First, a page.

Then again, what intrigues most of us about this whole idea to “Write Drunk Edit Sober” is the realization that Hemingway, De Vries, or whomever we choose to believe said this maxim, was not necessarily trying to say to write drunk in the literal sense, but, rather in a broader metaphorical sense. As Charles Baudelaire wrote, “Get drunk, with wine, with poetry, or with virtue as you please.” Our “drink” may not be drink at all… it could as easily be good food, good company, Love, Romance, Sex, God, or even good old-fashioned sleep-deprivation. In other words, STOP OVERTHINKING THINGS… WRITE without editing yourself. The editor part of you will do his or her job later. Never write and edit at the same time. Even if you have your story all planned out with maps and flow charts and outlines when it’s time to write, then just blow, man. Jam it out. Let yourself get into the white-hot zone of creation. Just jam it out until the words refuse to come out any more. Then put that writing aside ’til at least tomorrow. For now, write like Dionysus/Bacchus on a wine bender, let the rhythm, the music, the colors, the smells, just wash over you like a warm forgiving Sea.

Next, we’ll look at the Apollonian half of the dichotomy. The Soberness. The Editor. Don’t worry, it’ll be fun too. As the saying goes: Writing is Art, Rewriting is Craft.

EDIT SOBER, WAY MORE FUN THAN IT SOUNDS

Alright now, people. This here’s where the rubber meets the road.

You’ve already hammered away at your latest masterpiece, AKA, the WIP, and you wrote it three-sheets to the wind, drunk, plastered, bombed, or at least an approximation thereof (I’ve heard T.M. works great, as does good old-fashioned Speaking in Tongues.) Remember it’s Write Drunk, Edit Sober, so you Wrote Drunk, or at least out-of-your-skull with or without chemical assistance.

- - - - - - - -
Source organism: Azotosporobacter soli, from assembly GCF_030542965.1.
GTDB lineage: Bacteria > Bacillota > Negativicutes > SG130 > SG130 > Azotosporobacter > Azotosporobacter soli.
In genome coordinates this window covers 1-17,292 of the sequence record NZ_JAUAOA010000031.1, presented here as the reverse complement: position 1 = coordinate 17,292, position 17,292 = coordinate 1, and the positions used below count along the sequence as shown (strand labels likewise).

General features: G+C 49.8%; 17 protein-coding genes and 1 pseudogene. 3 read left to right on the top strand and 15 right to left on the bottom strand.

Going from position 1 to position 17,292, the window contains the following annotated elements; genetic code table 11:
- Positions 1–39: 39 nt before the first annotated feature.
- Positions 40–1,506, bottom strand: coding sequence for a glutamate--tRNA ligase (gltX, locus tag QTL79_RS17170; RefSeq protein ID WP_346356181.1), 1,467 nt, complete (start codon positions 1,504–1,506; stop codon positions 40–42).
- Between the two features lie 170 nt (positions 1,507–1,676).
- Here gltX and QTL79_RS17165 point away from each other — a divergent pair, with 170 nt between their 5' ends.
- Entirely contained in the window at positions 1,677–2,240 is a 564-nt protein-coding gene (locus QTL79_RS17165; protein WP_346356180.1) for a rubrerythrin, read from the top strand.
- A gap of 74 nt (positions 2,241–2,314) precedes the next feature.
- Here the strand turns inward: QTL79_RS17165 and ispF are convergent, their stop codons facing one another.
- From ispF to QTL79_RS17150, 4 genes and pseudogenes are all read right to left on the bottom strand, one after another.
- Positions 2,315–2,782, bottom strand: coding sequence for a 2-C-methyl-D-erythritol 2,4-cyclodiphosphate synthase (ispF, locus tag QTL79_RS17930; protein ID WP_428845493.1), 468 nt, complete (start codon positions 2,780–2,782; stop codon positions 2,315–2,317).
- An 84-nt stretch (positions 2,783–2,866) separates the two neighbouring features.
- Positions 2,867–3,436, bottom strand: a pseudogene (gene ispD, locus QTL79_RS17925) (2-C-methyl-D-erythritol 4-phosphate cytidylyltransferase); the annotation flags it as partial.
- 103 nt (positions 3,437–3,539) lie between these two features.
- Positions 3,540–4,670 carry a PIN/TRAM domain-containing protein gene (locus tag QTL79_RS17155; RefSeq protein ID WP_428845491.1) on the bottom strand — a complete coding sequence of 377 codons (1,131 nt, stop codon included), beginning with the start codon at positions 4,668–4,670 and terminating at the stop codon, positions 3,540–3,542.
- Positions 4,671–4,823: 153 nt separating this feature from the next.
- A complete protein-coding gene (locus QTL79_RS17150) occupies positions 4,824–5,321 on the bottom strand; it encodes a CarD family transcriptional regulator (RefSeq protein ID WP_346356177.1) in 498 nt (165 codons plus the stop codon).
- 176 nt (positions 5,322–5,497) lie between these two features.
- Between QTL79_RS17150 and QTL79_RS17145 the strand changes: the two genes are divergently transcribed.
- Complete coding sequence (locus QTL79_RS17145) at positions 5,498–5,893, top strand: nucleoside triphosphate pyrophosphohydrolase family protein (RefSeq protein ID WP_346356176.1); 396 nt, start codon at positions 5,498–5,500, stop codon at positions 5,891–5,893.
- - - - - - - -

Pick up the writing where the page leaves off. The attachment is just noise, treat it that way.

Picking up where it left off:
So now you’re left with a brilliant-in-spots steaming pile of words.

What to do what to do what to do?

Another Jager Bomb? Later, dude.

Write Drunk, Edit Sober.

It’s coffee time, or Red Bull, or Monster, or Rock Star. But NEVER Diet Rock Star, that offends my sensibilities. I mean, NOBODY ever said, as a child, “When I grow up, I wanna be a DIET Rock Star. Buy me a low cal guitar, Daddy.”

Anyway, it’s time to Edit Sober.

So how do I do that?

Here’s Big Daddy Becker’s Five-Step Program (You were worried I was gonna say Twelve-Step Program, right, ladies? Relax there, Drunky McGee.)

1. READ YOUR COPY ALOUD:

Nothing helps iron out awkward prose like the good old ham-actor’s “Line reading.” You should write they way you speak, anyway, so this is a major step in that direction.

2. CHECK FOR MOVING BLOCKS:

These are paragraphs that make sense, but not necessarily WHERE they are now. Would this paragraph make more sense down the page a click or two, preferably with the other paragraphs that are on the same subject matter. The problem with Writing Drunk, is we have a tendency to “Shoot all over the tree.” So get those disparate threads of thought and put them where they belong. Sing that old Sesame Street song to yourself,”One of these things is not like the others/one of these things does not belong…”